Because discrimination complaints and lawsuits are on the rise, employers should make an effort to note problems before employees articulate them. According to a report by the Equal Employment Opportunity Commission, complaints in 2002 reached their highest level since 1995, with race and gender discrimination making up almost two-thirds of the cases.

    When I read complaints, I try to detect the watershed moments of the case. When did it appear that the employer was deliberately ignoring what must have been obvious to him or anyone else looking? For example, if a disabled employee has asked his supervisor to move meetings to rooms where his wheelchair can enter comfortably and the supervisor is careless about honoring that request on more than one occasion and without explanation, that usually sets the stage for the employee to take action. The supervisor may look at the issue as nothing more than harmless oversight, but for the disabled employee, it could signal a trend and be viewed as a genuine problem. Regardless of the scenario, a frustrated employee can usually find solace in the open arms of a plaintiff’s attorney. Just because an employee files a case, of course, that doesn’t mean she has a good legal case or that the facts presented are valid or even that the person’s motivation is ethical.

    An employment relationship is like any other relationship. When it ends, it’s usually not because of a single incident. It’s a buildup of slights and problems, a snowball that grew large enough to flatten a house. In a personal relationship, only two people are in charge of its success or failure. In the workplace, the employer is the guardian of the relationship between the employee and everyone the employee has contact with on the job.

    In the case of the six women from one department who quit, the situation might have been quite different if a manager had asked the fourth or fifth departing woman about her reasons. Maybe the manager of the department should have been questioned directly. Maybe someone in human resources or upper management should have been more active in the exit interviews. Maybe a particularly astute and sensitive person should have talked with the remaining women and men in the department to gauge the cultural climate.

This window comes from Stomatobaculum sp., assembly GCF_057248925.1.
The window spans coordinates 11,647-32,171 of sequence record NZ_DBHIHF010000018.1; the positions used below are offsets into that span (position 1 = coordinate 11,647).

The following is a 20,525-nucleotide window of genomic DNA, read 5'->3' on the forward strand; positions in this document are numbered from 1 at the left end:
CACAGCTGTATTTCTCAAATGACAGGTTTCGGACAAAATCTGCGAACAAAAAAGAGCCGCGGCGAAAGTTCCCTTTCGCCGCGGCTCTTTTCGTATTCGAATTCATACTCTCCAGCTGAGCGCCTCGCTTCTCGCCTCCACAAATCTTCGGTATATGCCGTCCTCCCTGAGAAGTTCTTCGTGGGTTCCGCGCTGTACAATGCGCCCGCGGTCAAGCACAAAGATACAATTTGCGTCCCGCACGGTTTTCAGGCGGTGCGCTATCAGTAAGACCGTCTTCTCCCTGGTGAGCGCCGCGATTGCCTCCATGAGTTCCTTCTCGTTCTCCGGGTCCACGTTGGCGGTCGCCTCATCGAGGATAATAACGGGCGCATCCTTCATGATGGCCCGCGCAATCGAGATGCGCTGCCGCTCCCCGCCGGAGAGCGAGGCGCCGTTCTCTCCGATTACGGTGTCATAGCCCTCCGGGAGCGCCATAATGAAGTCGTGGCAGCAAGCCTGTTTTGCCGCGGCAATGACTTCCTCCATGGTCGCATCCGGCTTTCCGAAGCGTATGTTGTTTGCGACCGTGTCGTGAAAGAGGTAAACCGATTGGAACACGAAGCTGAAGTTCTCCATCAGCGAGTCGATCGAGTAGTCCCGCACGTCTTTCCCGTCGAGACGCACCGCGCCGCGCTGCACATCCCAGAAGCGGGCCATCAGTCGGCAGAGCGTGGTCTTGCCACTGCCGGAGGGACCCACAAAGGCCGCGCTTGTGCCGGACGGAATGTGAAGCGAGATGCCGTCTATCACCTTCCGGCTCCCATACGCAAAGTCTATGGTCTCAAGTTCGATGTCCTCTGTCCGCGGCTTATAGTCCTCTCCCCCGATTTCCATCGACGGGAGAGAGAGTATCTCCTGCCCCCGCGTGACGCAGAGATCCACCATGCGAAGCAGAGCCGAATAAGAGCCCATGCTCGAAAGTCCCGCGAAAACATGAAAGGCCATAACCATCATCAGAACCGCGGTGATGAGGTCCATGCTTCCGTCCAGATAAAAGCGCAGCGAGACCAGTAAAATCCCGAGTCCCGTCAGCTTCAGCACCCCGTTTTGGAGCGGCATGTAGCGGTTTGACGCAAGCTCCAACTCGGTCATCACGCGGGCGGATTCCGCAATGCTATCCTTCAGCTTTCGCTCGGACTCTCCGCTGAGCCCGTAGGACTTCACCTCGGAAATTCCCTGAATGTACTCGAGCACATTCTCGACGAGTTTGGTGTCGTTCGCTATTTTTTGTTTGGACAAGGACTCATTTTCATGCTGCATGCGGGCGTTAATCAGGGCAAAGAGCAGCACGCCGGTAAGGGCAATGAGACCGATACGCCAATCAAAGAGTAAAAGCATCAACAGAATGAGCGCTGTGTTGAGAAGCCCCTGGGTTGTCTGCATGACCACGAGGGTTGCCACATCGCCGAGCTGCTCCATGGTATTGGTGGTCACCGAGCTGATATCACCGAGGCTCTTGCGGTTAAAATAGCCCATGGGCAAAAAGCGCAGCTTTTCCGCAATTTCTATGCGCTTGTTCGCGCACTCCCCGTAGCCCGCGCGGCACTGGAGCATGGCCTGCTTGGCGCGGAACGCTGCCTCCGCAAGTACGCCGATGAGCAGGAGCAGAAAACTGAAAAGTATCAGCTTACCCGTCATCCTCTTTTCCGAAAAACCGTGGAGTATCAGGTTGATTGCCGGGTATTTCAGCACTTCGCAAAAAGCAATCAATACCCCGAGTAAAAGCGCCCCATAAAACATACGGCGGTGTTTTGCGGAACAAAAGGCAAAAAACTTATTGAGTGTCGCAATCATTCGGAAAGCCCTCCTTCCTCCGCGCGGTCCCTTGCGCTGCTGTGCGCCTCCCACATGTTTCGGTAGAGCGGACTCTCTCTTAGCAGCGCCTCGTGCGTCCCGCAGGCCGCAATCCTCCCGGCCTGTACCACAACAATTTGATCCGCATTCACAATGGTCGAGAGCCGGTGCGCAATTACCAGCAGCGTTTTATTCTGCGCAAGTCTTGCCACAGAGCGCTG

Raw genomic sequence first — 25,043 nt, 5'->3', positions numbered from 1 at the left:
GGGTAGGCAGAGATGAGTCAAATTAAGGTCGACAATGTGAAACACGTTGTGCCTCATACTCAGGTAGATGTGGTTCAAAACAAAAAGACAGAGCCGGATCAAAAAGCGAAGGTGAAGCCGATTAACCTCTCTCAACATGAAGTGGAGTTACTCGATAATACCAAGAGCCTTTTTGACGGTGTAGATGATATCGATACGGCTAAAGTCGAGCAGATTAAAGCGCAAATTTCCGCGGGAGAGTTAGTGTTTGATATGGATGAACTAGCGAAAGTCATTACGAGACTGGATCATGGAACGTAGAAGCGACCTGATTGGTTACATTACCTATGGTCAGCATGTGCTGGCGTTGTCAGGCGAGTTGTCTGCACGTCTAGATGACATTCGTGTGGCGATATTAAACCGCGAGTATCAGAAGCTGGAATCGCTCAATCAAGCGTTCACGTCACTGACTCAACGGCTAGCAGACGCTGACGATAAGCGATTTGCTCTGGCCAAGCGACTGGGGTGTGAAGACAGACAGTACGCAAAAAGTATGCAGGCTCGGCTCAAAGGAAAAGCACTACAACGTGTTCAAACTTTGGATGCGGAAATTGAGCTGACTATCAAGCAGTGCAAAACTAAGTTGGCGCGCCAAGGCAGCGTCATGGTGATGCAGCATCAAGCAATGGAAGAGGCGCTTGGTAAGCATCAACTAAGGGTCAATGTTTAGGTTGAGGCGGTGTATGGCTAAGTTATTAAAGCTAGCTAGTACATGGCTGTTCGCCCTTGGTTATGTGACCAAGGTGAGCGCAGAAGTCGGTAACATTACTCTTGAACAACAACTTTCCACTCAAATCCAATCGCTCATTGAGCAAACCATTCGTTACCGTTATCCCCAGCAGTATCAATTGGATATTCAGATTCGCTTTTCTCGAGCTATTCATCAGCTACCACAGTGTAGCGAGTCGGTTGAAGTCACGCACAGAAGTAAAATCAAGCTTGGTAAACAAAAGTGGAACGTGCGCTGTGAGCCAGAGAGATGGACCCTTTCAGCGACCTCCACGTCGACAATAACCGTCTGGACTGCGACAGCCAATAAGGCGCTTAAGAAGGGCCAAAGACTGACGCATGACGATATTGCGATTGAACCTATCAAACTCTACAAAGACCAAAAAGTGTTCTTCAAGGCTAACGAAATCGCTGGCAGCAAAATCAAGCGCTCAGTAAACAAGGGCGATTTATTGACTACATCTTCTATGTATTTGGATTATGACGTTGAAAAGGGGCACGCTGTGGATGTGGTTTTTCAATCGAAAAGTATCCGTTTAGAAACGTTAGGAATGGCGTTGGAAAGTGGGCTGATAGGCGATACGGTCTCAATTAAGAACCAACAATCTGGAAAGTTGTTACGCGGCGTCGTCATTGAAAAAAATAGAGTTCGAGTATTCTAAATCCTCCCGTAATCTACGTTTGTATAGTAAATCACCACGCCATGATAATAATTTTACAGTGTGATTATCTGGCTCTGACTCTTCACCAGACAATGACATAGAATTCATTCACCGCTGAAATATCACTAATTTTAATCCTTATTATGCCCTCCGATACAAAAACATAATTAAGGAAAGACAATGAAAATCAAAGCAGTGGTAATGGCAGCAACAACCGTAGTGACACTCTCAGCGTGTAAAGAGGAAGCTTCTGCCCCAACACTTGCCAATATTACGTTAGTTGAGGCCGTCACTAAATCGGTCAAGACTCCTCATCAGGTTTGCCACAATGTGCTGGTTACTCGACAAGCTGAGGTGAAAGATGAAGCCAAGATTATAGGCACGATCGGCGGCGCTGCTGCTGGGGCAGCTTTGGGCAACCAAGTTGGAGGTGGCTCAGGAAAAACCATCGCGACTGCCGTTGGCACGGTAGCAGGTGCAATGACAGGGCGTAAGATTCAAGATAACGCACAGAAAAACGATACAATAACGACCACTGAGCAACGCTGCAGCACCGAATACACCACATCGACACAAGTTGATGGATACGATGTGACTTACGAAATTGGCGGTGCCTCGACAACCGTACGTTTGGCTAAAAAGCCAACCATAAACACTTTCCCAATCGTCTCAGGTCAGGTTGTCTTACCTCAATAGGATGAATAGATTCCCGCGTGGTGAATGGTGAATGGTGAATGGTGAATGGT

It’s never too late to obtain such vital information. If a pattern of employment decisions or changes exists, it may not necessarily be a sign of discrimination. Maybe six women left the department by coincidence. Maybe they were offered better jobs, or a spouse was relocated or one learned she was pregnant. But if you haven’t done anticipatory due diligence and haven’t paid attention to problems before they fester, you might be legally vulnerable against a female employee who feels discriminated against. She might use the previous departures to "prove" the lack of mobility for women, or the lack of sensitivity by management.

    As an employer, you would want to be able to say that you observed the same things that the complaining employee saw, checked into the situation and determined that there was no problem, or you corrected it. Doing this provides a factual defense, and goes beyond that. It’s just the smart and right thing to do.

    The information contained in this article is intended to provide useful information on the topic covered, but should not be construed as legal advice or a legal opinion. Also remember that state laws may differ from the federal law.

Workforce Management
, December 2003, pp. 18-20 -- Subscribe Now!